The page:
An Experiment to Reduce Costs

Let me begin with the proposed change to the ASP payments to those providers who are treating patients with prescription Part B medications in the clinic, including infused oncology drugs. My misgivings are many, including that:

  • The purpose of this non-voluntary demonstration project—which is more accurately termed a mandatory, real-world experiment—appears to be tracking drug utilization patterns and focusing on decreasing Medicare costs only, rather than on assessing patient benefit and quality of care.
  • Importantly, in addition to the ASP payment change described above, these payments would be further reduced by the mandatory 2% sequester cut to Part B drugs based on current law. Yet nowhere is this further 2% reduction discussed in the Federal Register’s announcement of this proposed rule. (The Federal Register is described as “The Daily Journal of the United States Government.”) This noteworthy omission demonstrates a tremendous lack of transparency, resulting in what could be termed a misrepresentation of the true reduction in reimbursement rates that physicians will receive for Part B drugs.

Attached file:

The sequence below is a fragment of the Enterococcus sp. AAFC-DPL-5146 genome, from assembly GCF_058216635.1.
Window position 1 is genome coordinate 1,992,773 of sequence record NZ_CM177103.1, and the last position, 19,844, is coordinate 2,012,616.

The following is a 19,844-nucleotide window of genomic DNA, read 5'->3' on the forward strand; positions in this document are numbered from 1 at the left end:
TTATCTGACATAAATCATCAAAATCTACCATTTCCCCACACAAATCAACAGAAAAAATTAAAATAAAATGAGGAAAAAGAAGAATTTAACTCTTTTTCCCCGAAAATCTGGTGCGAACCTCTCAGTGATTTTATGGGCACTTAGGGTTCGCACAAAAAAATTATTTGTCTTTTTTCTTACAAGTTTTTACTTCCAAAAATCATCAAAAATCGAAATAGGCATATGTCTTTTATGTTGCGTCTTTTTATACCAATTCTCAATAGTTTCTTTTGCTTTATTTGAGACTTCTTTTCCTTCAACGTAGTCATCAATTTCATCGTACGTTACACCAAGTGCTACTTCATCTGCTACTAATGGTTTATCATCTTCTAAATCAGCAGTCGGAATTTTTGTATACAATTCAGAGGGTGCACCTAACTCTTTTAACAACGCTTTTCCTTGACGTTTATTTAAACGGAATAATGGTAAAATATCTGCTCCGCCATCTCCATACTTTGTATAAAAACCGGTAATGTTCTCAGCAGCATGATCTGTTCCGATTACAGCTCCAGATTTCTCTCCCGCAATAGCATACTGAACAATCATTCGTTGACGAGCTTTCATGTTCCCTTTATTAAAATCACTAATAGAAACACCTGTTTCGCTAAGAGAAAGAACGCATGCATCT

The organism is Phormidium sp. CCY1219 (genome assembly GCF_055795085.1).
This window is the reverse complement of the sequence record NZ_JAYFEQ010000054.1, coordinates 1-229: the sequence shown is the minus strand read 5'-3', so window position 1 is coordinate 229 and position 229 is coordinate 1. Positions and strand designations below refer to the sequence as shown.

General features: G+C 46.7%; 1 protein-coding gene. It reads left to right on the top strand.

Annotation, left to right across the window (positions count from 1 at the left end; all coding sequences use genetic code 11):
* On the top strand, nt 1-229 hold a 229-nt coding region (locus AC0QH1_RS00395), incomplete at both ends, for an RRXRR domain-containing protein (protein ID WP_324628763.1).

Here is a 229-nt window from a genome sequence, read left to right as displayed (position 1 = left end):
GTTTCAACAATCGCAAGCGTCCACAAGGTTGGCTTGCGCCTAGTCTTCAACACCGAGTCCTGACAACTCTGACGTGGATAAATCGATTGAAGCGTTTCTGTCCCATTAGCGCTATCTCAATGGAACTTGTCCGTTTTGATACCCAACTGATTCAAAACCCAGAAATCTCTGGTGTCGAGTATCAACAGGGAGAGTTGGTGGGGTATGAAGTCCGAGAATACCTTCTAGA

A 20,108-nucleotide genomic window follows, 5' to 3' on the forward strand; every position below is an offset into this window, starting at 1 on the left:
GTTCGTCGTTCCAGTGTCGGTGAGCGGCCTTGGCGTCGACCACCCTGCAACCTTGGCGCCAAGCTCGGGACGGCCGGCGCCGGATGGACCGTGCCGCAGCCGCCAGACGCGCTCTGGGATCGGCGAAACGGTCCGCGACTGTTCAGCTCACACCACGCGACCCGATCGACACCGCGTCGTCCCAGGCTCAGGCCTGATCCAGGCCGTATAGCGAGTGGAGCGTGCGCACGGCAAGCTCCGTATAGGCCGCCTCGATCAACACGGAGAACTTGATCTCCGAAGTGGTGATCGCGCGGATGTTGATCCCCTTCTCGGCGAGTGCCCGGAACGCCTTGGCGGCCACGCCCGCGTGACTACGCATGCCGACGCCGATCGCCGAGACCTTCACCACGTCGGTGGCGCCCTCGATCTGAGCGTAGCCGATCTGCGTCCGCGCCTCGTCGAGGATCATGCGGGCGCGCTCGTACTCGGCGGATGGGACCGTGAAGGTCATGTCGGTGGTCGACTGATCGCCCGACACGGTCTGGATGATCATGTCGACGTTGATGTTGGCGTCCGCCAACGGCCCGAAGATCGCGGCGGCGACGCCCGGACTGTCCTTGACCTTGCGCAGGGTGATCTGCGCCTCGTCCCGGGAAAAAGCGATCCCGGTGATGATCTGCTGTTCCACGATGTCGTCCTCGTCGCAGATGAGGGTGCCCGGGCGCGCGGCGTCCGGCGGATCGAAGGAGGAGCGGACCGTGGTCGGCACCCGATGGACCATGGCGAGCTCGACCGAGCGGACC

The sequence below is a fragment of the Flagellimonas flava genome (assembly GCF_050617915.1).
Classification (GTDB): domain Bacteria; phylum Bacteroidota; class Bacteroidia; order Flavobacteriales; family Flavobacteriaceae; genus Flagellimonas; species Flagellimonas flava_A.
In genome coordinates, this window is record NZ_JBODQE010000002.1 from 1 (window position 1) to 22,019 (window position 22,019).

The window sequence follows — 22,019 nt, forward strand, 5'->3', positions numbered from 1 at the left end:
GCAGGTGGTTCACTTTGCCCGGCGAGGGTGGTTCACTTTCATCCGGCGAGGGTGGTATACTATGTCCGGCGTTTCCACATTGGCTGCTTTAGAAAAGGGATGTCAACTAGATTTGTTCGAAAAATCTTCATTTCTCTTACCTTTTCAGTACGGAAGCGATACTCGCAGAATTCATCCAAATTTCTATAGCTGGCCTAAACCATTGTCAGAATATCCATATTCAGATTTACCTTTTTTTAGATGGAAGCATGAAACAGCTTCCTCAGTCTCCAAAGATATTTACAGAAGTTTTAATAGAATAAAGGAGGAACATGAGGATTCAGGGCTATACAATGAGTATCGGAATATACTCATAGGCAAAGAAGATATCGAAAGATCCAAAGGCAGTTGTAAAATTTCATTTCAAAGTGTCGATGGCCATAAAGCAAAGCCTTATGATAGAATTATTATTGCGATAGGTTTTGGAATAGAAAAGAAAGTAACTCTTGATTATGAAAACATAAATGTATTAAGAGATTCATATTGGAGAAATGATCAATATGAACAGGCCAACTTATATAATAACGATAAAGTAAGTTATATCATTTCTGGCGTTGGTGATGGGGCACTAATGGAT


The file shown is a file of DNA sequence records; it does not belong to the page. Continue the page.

• This CMS experiment may well prevent an increasing number of community-based oncologists from being able to provide optimal cancer care based on their expert clinical judgment—through potentially reduced use of certain drugs that may be most appropriate and effective for specific patients, increased closure of community oncology practices or their consolidation with larger healthcare systems, and increased transition of patient treatment to much costlier hospital settings (which in turn may lead to reduced access and treatment disparities).
  • CMS apparently developed this proposal without seeking any direct input from critical stakeholders, including clinicians, clinician groups, patients, and patient organizations, and without providing them (i.e., us) with any knowledge of this experiment—again demonstrating a breathtaking lack of transparency.